Seborrheic dermatitis in infants (Cradle Cap)

Seborrheic dermatitis in infants causes bad dandruff (cradle cap). It sometimes causes a rash on other areas of skin. Treatment is usually not necessary, as it usually causes no discomfort and usually goes away by itself.

On this page

  • What is seborrheic dermatitis?
  • What are the symptoms of seborrheic dermatitis in babies?
  • What is the treatment for seborrheic dermatitis in babies?
  • References

Seborrheic dermatitis in infants is a type of skin inflammation that affects the scalp and face. The exact cause of seborrheic dermatitis is unknown. It is believed that babies who develop this condition can produce more sebum from the sebaceous glands of the skin. A type of germ called fungi Malassezia furfur (previously called Pityrosporum ovale) may also be involved. However, not just a simple skin infection and is not contagious (can not detect this condition from others). The fungal germ lives in the sebum (oil) from human skin and some babies may react somehow the germ that causes inflammation of the skin.

Many babies have a mild form of the disease in the first six months of life, but usually goes away by itself after a few months. In most children, has been approved by the age of 12-24 months. It usually occurs in older children. Some teens and adults have a related condition that causes bad dandruff and rash. (See separate leaflet called 'Seborrhoeic Dermatitis of adults.)

Symptoms include:

  • Cradle cap. These are areas of fat, yellow spots, scaly patches on the scalp. In some cases, a thick scaly layer covering the entire scalp. Over time, the balance may become flaky and rub off easily. The condition is not usually itchy and, in many cases, the baby is not aware of any problems or discomfort.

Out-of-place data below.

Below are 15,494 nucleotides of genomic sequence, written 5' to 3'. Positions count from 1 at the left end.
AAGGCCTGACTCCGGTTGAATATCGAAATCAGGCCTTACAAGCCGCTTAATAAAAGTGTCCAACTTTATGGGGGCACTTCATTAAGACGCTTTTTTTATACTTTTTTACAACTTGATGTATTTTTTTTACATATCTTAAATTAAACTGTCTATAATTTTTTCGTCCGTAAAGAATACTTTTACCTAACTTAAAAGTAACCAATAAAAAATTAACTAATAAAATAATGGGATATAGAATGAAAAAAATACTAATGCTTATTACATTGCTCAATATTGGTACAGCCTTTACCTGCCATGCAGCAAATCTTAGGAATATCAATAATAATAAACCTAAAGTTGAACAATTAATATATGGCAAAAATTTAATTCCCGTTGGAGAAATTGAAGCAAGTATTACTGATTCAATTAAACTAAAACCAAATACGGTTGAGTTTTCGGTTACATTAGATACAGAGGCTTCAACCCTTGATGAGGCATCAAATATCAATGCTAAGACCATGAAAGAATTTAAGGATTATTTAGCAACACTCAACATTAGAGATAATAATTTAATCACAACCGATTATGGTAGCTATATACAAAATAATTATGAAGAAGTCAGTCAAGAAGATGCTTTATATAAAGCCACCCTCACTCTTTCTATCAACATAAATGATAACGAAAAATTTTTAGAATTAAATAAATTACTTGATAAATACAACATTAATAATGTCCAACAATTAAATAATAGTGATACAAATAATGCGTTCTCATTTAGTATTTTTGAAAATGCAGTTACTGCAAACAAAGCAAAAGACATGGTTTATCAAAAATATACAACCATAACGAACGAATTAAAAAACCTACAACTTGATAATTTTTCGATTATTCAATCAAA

• Rash. Besides cradle cap, some affected infants develop mild red rash on the eyebrows, on the skin near the nose or in the folds of skin such as the neck, behind the ears, under the arms or behind knees.

The condition usually develops around three months of age, but can develop faster. It usually lasts a few weeks or months, and then leaves.

For a list of websites that contain pictures of skin conditions such as seborrheic dermatitis in infants (cradle cap), see www.patient.co.uk/showdoc/1097/

Treatment is usually not necessary because the disease is usually mild, not severe, and usually causes no discomfort to the baby. The condition usually disappears by itself over time. However, the appearance of the scalp can be improved by daily washing with baby shampoo followed by gentle brushing with a soft brush to loosen scales. Alternatively, soften the scales with baby oil first, followed by gentle brushing, then wash with baby shampoo.

If necessary, a medicated shampoo or an antifungal cream like ketoconazole cream can be prescribed by your doctor. Usually the rash is cleared. Sometimes, if the inflammation is more severe, a mild steroid cream may be prescribed by your doctor.